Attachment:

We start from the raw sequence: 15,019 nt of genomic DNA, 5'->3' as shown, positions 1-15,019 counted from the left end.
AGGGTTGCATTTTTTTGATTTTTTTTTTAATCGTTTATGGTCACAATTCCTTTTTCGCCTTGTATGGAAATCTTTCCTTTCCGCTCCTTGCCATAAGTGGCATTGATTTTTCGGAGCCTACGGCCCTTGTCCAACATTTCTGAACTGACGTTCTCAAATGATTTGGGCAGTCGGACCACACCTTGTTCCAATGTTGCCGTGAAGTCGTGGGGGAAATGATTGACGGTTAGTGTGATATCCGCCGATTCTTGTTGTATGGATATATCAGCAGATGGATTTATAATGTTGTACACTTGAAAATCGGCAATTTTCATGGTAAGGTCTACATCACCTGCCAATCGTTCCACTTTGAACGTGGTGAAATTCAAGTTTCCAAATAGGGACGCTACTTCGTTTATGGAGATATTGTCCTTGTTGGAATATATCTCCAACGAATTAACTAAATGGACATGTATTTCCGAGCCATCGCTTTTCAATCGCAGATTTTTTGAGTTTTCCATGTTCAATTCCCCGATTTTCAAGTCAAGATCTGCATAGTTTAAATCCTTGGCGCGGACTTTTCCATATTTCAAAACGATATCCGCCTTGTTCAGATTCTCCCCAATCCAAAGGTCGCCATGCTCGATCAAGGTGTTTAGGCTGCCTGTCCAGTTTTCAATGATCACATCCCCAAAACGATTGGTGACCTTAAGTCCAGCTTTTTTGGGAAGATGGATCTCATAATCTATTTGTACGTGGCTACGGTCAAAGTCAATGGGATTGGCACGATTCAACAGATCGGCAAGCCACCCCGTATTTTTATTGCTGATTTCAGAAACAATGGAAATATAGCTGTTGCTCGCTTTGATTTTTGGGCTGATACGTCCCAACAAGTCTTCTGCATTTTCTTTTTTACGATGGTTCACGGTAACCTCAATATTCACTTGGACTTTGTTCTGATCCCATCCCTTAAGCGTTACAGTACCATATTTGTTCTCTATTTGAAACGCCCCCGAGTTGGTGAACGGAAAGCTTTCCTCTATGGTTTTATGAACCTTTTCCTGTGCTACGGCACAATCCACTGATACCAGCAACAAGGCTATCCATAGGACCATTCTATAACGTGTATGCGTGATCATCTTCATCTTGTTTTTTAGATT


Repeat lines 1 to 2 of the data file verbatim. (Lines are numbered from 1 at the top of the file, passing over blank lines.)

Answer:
We start from the raw sequence: 15,019 nt of genomic DNA, 5'->3' as shown, positions 1-15,019 counted from the left end.
AGGGTTGCATTTTTTTGATTTTTTTTTTAATCGTTTATGGTCACAATTCCTTTTTCGCCTTGTATGGAAATCTTTCCTTTCCGCTCCTTGCCATAAGTGGCATTGATTTTTCGGAGCCTACGGCCCTTGTCCAACATTTCTGAACTGACGTTCTCAAATGATTTGGGCAGTCGGACCACACCTTGTTCCAATGTTGCCGTGAAGTCGTGGGGGAAATGATTGACGGTTAGTGTGATATCCGCCGATTCTTGTTGTATGGATATATCAGCAGATGGATTTATAATGTTGTACACTTGAAAATCGGCAATTTTCATGGTAAGGTCTACATCACCTGCCAATCGTTCCACTTTGAACGTGGTGAAATTCAAGTTTCCAAATAGGGACGCTACTTCGTTTATGGAGATATTGTCCTTGTTGGAATATATCTCCAACGAATTAACTAAATGGACATGTATTTCCGAGCCATCGCTTTTCAATCGCAGATTTTTTGAGTTTTCCATGTTCAATTCCCCGATTTTCAAGTCAAGATCTGCATAGTTTAAATCCTTGGCGCGGACTTTTCCATATTTCAAAACGATATCCGCCTTGTTCAGATTCTCCCCAATCCAAAGGTCGCCATGCTCGATCAAGGTGTTTAGGCTGCCTGTCCAGTTTTCAATGATCACATCCCCAAAACGATTGGTGACCTTAAGTCCAGCTTTTTTGGGAAGATGGATCTCATAATCTATTTGTACGTGGCTACGGTCAAAGTCAATGGGATTGGCACGATTCAACAGATCGGCAAGCCACCCCGTATTTTTATTGCTGATTTCAGAAACAATGGAAATATAGCTGTTGCTCGCTTTGATTTTTGGGCTGATACGTCCCAACAAGTCTTCTGCATTTTCTTTTTTACGATGGTTCACGGTAACCTCAATATTCACTTGGACTTTGTTCTGATCCCATCCCTTAAGCGTTACAGTACCATATTTGTTCTCTATTTGAAACGCCCCCGAGTTGGTGAACGGAAAGCTTTCCTCTATGGTTTTATGAACCTTTTCCTGTGCTACGGCACAATCCACTGATACCAGCAACAAGGCTATCCATAGGACCATTCTATAACGTGTATGCGTGATCATCTTCATCTTGTTTTTTAGATT